Encrypting File System allows for a Microsoft Windows system to encrypt individual files or entire file system encryption
The Encrypting File System (EFS) on Microsoft Windows is a feature introduced in version 3.0 of NTFS that provides filesystem-level encryption. The technology enables files to be transparently encrypted to protect confidential data from attackers with physical access to the computer.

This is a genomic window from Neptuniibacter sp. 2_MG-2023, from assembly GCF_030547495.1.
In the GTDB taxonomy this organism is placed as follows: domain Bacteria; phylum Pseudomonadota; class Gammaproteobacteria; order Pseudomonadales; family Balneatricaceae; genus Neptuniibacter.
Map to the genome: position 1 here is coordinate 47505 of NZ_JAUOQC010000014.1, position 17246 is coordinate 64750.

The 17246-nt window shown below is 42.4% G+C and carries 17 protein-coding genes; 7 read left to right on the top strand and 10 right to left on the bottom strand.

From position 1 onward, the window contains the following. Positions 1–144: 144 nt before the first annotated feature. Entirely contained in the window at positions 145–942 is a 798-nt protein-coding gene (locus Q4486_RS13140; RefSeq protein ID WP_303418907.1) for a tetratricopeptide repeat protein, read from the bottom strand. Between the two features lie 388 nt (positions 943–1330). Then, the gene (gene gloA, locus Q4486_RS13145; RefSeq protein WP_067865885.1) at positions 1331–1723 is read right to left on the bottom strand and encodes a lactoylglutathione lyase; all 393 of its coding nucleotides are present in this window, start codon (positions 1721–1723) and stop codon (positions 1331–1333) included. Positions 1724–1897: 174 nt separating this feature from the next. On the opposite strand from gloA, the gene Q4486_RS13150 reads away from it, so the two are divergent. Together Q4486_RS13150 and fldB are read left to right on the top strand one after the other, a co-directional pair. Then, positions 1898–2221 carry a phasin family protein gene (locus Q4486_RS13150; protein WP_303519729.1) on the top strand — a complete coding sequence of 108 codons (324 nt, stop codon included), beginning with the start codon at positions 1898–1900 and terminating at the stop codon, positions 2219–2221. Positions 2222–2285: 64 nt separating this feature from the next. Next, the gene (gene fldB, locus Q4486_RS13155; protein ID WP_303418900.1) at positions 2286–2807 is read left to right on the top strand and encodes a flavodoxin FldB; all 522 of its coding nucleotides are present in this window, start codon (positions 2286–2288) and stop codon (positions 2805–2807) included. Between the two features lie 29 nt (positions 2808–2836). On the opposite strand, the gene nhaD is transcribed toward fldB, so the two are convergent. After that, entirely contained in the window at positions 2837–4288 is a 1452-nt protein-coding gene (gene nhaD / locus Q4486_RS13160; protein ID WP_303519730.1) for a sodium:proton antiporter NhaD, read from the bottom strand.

EFS is available in all versions of Windows except the home versions (see Supported operating systems below) from Windows 2000 onwards. By default, no files are encrypted, but encryption can be enabled by users on a per-file, per-directory, or per-drive basis. Some EFS settings can also be mandated via Group Policy in Windows domain environments.Cryptographic file system implementations for other operating systems are available, but the Microsoft EFS is not compatible with any of them. See also the list of cryptographic file systems.